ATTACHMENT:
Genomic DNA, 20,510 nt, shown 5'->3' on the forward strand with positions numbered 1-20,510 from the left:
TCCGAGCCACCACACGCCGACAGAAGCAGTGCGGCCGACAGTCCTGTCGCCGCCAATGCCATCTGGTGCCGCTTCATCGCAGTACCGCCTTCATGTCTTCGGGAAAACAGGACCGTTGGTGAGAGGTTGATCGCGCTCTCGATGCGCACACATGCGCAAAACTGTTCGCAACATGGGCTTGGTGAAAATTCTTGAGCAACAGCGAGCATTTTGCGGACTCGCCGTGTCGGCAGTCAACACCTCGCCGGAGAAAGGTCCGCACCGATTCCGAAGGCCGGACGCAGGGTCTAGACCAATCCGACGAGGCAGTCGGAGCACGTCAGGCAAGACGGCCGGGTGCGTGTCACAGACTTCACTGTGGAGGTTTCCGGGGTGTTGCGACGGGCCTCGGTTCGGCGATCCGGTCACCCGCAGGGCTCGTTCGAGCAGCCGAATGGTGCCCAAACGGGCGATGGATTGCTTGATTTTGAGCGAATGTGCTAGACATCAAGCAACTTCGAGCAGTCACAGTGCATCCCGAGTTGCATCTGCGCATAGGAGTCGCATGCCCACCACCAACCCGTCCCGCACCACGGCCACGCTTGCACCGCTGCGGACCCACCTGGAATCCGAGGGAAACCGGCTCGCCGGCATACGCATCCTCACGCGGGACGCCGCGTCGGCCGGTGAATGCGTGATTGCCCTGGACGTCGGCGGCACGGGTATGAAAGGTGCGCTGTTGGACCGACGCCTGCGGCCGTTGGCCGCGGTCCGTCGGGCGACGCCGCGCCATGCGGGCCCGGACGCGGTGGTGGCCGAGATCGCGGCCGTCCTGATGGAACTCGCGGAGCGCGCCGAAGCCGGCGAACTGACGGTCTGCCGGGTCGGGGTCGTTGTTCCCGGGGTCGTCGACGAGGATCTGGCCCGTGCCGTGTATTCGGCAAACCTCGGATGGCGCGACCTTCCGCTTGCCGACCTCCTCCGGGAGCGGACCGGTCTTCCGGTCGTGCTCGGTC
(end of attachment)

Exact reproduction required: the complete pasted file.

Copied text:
Genomic DNA, 20,510 nt, shown 5'->3' on the forward strand with positions numbered 1-20,510 from the left:
TCCGAGCCACCACACGCCGACAGAAGCAGTGCGGCCGACAGTCCTGTCGCCGCCAATGCCATCTGGTGCCGCTTCATCGCAGTACCGCCTTCATGTCTTCGGGAAAACAGGACCGTTGGTGAGAGGTTGATCGCGCTCTCGATGCGCACACATGCGCAAAACTGTTCGCAACATGGGCTTGGTGAAAATTCTTGAGCAACAGCGAGCATTTTGCGGACTCGCCGTGTCGGCAGTCAACACCTCGCCGGAGAAAGGTCCGCACCGATTCCGAAGGCCGGACGCAGGGTCTAGACCAATCCGACGAGGCAGTCGGAGCACGTCAGGCAAGACGGCCGGGTGCGTGTCACAGACTTCACTGTGGAGGTTTCCGGGGTGTTGCGACGGGCCTCGGTTCGGCGATCCGGTCACCCGCAGGGCTCGTTCGAGCAGCCGAATGGTGCCCAAACGGGCGATGGATTGCTTGATTTTGAGCGAATGTGCTAGACATCAAGCAACTTCGAGCAGTCACAGTGCATCCCGAGTTGCATCTGCGCATAGGAGTCGCATGCCCACCACCAACCCGTCCCGCACCACGGCCACGCTTGCACCGCTGCGGACCCACCTGGAATCCGAGGGAAACCGGCTCGCCGGCATACGCATCCTCACGCGGGACGCCGCGTCGGCCGGTGAATGCGTGATTGCCCTGGACGTCGGCGGCACGGGTATGAAAGGTGCGCTGTTGGACCGACGCCTGCGGCCGTTGGCCGCGGTCCGTCGGGCGACGCCGCGCCATGCGGGCCCGGACGCGGTGGTGGCCGAGATCGCGGCCGTCCTGATGGAACTCGCGGAGCGCGCCGAAGCCGGCGAACTGACGGTCTGCCGGGTCGGGGTCGTTGTTCCCGGGGTCGTCGACGAGGATCTGGCCCGTGCCGTGTATTCGGCAAACCTCGGATGGCGCGACCTTCCGCTTGCCGACCTCCTCCGGGAGCGGACCGGTCTTCCGGTCGTGCTCGGTC